The Importance of Fasting
Test your limits.
Currently, we’re in the Lenten season, a time of fasting and abstinence, at least for the Catholics and Orthodox.
For Catholics, that means fish on Fridaysand something not quite unlike fasting on Ash Wednesday and Good Friday. The United States Conference of Catholic Bishops define fasting as when “a person is permitted to eat one full meal, as well as two smaller meals that together are not equal to a full meal.” Which isn’t really fasting, that’s just eating but I digress.
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The Orthodox take what they call Great Lent much more seriously. The rubrics are also much more complex, but in essence they’re instructed to eat an essentially vegan diet, avoid olive oil and wine, as well as abstain entirely from food on certain days.
Whether you belong to a faith that prescribes these things or not, I think periods of fasting and abstinence are important to develop for fortitude and preparedness.
Fasting has become something of a health craze over the past few years, but unless you’re seriously overweight, I won’t repeat these claims. Fasting and avoiding protein unquestionably make you physically weaker. If you’re looking to build strength and muscle—as you should—fasting directly opposes that goal.
However, there are times when you may have to perform at your physical peak with little food or water. Sure, you may be able to deadlift 250 pounds when your stomach is full of chicken breasts and whey protein, but can you carry a friend to safety when all you’ve had for nourishment are nuts and berries you’ve found in the woods?
When we think about preparedness, we often think about gear and physical objects. At a higher level, we focus on skills and knowledge. Both are good, but an essential third element is resiliency and grit, which can really make the difference between life and death when the chips are down.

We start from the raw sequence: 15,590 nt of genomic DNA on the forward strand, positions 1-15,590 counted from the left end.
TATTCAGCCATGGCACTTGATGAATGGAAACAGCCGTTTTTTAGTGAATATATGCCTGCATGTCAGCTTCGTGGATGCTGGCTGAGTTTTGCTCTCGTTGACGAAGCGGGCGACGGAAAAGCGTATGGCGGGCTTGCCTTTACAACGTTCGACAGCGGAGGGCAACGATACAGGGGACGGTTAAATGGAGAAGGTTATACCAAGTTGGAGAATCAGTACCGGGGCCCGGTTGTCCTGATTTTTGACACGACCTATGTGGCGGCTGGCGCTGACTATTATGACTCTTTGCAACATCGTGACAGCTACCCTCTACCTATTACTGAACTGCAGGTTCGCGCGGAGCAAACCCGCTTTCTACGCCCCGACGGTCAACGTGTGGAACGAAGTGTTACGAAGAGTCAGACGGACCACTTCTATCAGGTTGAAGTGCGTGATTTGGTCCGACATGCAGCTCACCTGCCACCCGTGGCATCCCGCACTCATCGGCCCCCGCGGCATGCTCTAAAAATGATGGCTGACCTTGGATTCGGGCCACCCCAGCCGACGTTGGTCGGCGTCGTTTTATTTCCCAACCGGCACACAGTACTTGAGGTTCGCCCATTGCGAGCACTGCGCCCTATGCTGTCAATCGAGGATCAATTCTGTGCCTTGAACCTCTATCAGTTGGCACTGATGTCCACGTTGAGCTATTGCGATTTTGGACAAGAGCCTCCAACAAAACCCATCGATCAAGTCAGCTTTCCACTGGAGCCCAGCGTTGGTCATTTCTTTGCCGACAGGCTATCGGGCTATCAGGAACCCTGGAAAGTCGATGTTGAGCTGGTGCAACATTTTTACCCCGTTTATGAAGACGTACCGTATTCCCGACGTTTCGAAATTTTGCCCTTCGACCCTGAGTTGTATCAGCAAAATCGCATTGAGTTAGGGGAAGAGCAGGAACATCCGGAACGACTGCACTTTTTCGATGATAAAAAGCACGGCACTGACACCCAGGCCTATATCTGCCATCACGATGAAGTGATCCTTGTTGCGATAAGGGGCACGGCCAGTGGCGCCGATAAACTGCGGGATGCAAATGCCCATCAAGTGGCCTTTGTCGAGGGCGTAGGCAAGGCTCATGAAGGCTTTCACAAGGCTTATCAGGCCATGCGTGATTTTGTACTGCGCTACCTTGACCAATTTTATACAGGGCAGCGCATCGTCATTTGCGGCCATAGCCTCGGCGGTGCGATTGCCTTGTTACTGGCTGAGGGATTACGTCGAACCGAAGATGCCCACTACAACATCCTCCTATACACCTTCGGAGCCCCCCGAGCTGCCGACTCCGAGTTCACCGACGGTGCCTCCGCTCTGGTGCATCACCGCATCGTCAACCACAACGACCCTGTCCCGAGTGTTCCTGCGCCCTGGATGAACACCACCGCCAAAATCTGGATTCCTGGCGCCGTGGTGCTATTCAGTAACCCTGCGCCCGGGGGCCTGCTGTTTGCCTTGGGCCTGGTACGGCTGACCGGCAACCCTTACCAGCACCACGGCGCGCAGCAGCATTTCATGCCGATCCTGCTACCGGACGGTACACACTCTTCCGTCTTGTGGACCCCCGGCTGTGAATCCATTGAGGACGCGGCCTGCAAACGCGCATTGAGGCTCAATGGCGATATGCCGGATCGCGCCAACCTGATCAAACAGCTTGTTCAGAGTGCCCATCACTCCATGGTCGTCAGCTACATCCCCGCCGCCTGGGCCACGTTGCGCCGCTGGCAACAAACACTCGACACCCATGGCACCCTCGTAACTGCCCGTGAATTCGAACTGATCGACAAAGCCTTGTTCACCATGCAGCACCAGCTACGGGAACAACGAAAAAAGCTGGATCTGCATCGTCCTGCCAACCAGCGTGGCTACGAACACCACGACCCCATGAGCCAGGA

And the absolute best way to test and develop those traits is to experiment with them when things are otherwise okay. How can you realistically expect to bug out to the woods if you’ve never once slept outside? Maybe you’ve practiced developing bushcraft shelters, but would you be able to do that on an empty stomach after miles of walking?
Tips on starting a fasting discipline
Of course, I must encourage responsibility here. Fasting should be performed ideally under some medical and/or spiritual supervision. And of course, there are people for whom fasting is just a bad idea—diabetics and nursing mothers come to mind.
And, of course, there are other dangers. Walking into a gym on an empty stomach and lifting heavy things over your face is potentially disastrous. But personally, I find it important to test my limits under those kinds of stresses.
Don’t suddenly just wake up and announce, “I’m not eating today.” You’re setting yourself up for failure from the get-go. Start with a small and achievable goal, like not eating until noon or 3 PM, or forgoing meat for a day. (With the price of meat being sky-high, eating vegetarian on Wednesday and Friday probably isn’t a terrible idea.)
The goal here is to gently probe your weaknesses, not starve yourself or take on more than you can bear.
Stay a little hungry
You don’t have to cut out food entirely. What you’re going for here is seeing how little you need to get by. So maybe stick to your regular eating habits and just cut back on the portions. End each meal feeling a little hungry.
Don’t be hard on yourself
If break whatever guideline you’ve hit for yourself, there’s no need to beat yourself up. Take a break and try again later.
Don’t overdo it
Traditionally, the Lenten period of fasting and abstinence only lasts 40 days, and even with the hardcore Orthodox variant, fasting is prohibited on Saturdays and Sundays (though the prohibitions against animal products, olive oil, and wine remain in effect).
Fasting is physically taxing, and there’s a good chance it’ll cost you some muscle mass. And if taken to an extreme, it can cause major health effects. There’s no reason to overdo it!
Jokes about weak Catholic fasting aside, the Fillet-O-Fish is truly a penitential meal.
If that seems extreme, it’s important to note that the Orthodox tend to go by the “spirit of the law” rather than letter of the law. The Church sets a high bar and encourages you to leap up to it, as opposed to the Catholic approach of setting a very low bar and threatening damnation if you don’t step over it.
Of course, the Orthodox have several other fasting periods throughout the year, but if you’re not Orthodox, don’t worry about it.